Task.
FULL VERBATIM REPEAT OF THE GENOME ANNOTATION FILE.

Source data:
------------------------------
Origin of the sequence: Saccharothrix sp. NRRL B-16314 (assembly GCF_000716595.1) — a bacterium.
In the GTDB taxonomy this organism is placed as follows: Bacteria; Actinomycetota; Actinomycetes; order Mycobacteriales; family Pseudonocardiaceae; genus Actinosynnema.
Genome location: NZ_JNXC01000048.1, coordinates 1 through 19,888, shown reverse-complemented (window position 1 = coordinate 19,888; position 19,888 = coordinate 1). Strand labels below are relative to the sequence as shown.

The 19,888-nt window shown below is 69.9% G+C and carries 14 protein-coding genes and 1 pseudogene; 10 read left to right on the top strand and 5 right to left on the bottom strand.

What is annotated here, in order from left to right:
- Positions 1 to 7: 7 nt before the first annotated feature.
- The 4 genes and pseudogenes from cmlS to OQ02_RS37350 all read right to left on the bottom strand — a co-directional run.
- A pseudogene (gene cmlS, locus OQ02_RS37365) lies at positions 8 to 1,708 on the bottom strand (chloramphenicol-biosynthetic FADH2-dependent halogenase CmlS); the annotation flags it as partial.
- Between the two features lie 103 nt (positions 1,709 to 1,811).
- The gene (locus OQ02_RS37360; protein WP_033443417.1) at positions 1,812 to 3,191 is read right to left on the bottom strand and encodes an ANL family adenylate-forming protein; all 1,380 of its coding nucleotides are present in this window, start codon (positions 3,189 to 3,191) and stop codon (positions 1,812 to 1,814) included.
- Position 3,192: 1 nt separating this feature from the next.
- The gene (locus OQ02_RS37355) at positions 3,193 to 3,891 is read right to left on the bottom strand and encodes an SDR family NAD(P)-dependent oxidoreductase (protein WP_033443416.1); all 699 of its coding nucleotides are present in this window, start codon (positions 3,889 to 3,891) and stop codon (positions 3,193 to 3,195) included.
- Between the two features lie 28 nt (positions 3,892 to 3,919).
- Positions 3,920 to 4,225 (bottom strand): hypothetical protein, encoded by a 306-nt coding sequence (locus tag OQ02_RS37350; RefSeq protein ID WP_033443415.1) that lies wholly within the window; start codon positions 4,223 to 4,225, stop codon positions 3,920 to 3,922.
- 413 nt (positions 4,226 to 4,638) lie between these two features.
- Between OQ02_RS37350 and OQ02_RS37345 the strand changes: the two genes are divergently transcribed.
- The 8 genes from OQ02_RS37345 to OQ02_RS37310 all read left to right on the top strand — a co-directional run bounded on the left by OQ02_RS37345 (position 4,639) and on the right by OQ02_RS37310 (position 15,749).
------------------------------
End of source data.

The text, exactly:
Origin of the sequence: Saccharothrix sp. NRRL B-16314 (assembly GCF_000716595.1) — a bacterium.
In the GTDB taxonomy this organism is placed as follows: Bacteria; Actinomycetota; Actinomycetes; order Mycobacteriales; family Pseudonocardiaceae; genus Actinosynnema.
Genome location: NZ_JNXC01000048.1, coordinates 1 through 19,888, shown reverse-complemented (window position 1 = coordinate 19,888; position 19,888 = coordinate 1). Strand labels below are relative to the sequence as shown.

The 19,888-nt window shown below is 69.9% G+C and carries 14 protein-coding genes and 1 pseudogene; 10 read left to right on the top strand and 5 right to left on the bottom strand.

What is annotated here, in order from left to right:
- Positions 1 to 7: 7 nt before the first annotated feature.
- The 4 genes and pseudogenes from cmlS to OQ02_RS37350 all read right to left on the bottom strand — a co-directional run.
- A pseudogene (gene cmlS, locus OQ02_RS37365) lies at positions 8 to 1,708 on the bottom strand (chloramphenicol-biosynthetic FADH2-dependent halogenase CmlS); the annotation flags it as partial.
- Between the two features lie 103 nt (positions 1,709 to 1,811).
- The gene (locus OQ02_RS37360; protein WP_033443417.1) at positions 1,812 to 3,191 is read right to left on the bottom strand and encodes an ANL family adenylate-forming protein; all 1,380 of its coding nucleotides are present in this window, start codon (positions 3,189 to 3,191) and stop codon (positions 1,812 to 1,814) included.
- Position 3,192: 1 nt separating this feature from the next.
- The gene (locus OQ02_RS37355) at positions 3,193 to 3,891 is read right to left on the bottom strand and encodes an SDR family NAD(P)-dependent oxidoreductase (protein WP_033443416.1); all 699 of its coding nucleotides are present in this window, start codon (positions 3,889 to 3,891) and stop codon (positions 3,193 to 3,195) included.
- Between the two features lie 28 nt (positions 3,892 to 3,919).
- Positions 3,920 to 4,225 (bottom strand): hypothetical protein, encoded by a 306-nt coding sequence (locus tag OQ02_RS37350; RefSeq protein ID WP_033443415.1) that lies wholly within the window; start codon positions 4,223 to 4,225, stop codon positions 3,920 to 3,922.
- 413 nt (positions 4,226 to 4,638) lie between these two features.
- Between OQ02_RS37350 and OQ02_RS37345 the strand changes: the two genes are divergently transcribed.
- The 8 genes from OQ02_RS37345 to OQ02_RS37310 all read left to right on the top strand — a co-directional run bounded on the left by OQ02_RS37345 (position 4,639) and on the right by OQ02_RS37310 (position 15,749).